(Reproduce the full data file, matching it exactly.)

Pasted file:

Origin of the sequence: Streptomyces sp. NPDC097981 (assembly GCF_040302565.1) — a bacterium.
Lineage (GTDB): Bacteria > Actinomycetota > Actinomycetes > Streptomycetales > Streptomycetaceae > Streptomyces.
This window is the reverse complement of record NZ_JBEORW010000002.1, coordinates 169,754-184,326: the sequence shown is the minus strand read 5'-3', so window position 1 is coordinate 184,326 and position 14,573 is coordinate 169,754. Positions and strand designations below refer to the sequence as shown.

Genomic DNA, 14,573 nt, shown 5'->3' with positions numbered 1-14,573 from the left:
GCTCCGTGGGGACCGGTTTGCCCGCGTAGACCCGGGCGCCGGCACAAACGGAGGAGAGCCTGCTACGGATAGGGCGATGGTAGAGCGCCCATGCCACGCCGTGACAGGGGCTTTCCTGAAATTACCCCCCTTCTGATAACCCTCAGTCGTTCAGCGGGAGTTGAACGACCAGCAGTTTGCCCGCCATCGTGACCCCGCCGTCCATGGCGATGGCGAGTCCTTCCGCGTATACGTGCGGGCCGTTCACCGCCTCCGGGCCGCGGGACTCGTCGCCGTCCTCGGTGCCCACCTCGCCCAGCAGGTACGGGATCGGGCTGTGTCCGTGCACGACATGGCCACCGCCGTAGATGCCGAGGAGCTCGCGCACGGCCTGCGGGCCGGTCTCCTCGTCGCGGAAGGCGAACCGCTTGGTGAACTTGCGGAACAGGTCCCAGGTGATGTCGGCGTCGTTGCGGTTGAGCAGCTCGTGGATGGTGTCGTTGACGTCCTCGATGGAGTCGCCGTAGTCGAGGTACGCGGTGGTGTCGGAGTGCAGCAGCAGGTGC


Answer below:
Origin of the sequence: Streptomyces sp. NPDC097981 (assembly GCF_040302565.1) — a bacterium.
Lineage (GTDB): Bacteria > Actinomycetota > Actinomycetes > Streptomycetales > Streptomycetaceae > Streptomyces.
This window is the reverse complement of record NZ_JBEORW010000002.1, coordinates 169,754-184,326: the sequence shown is the minus strand read 5'-3', so window position 1 is coordinate 184,326 and position 14,573 is coordinate 169,754. Positions and strand designations below refer to the sequence as shown.

Genomic DNA, 14,573 nt, shown 5'->3' with positions numbered 1-14,573 from the left:
GCTCCGTGGGGACCGGTTTGCCCGCGTAGACCCGGGCGCCGGCACAAACGGAGGAGAGCCTGCTACGGATAGGGCGATGGTAGAGCGCCCATGCCACGCCGTGACAGGGGCTTTCCTGAAATTACCCCCCTTCTGATAACCCTCAGTCGTTCAGCGGGAGTTGAACGACCAGCAGTTTGCCCGCCATCGTGACCCCGCCGTCCATGGCGATGGCGAGTCCTTCCGCGTATACGTGCGGGCCGTTCACCGCCTCCGGGCCGCGGGACTCGTCGCCGTCCTCGGTGCCCACCTCGCCCAGCAGGTACGGGATCGGGCTGTGTCCGTGCACGACATGGCCACCGCCGTAGATGCCGAGGAGCTCGCGCACGGCCTGCGGGCCGGTCTCCTCGTCGCGGAAGGCGAACCGCTTGGTGAACTTGCGGAACAGGTCCCAGGTGATGTCGGCGTCGTTGCGGTTGAGCAGCTCGTGGATGGTGTCGTTGACGTCCTCGATGGAGTCGCCGTAGTCGAGGTACGCGGTGGTGTCGGAGTGCAGCAGCAGGTGC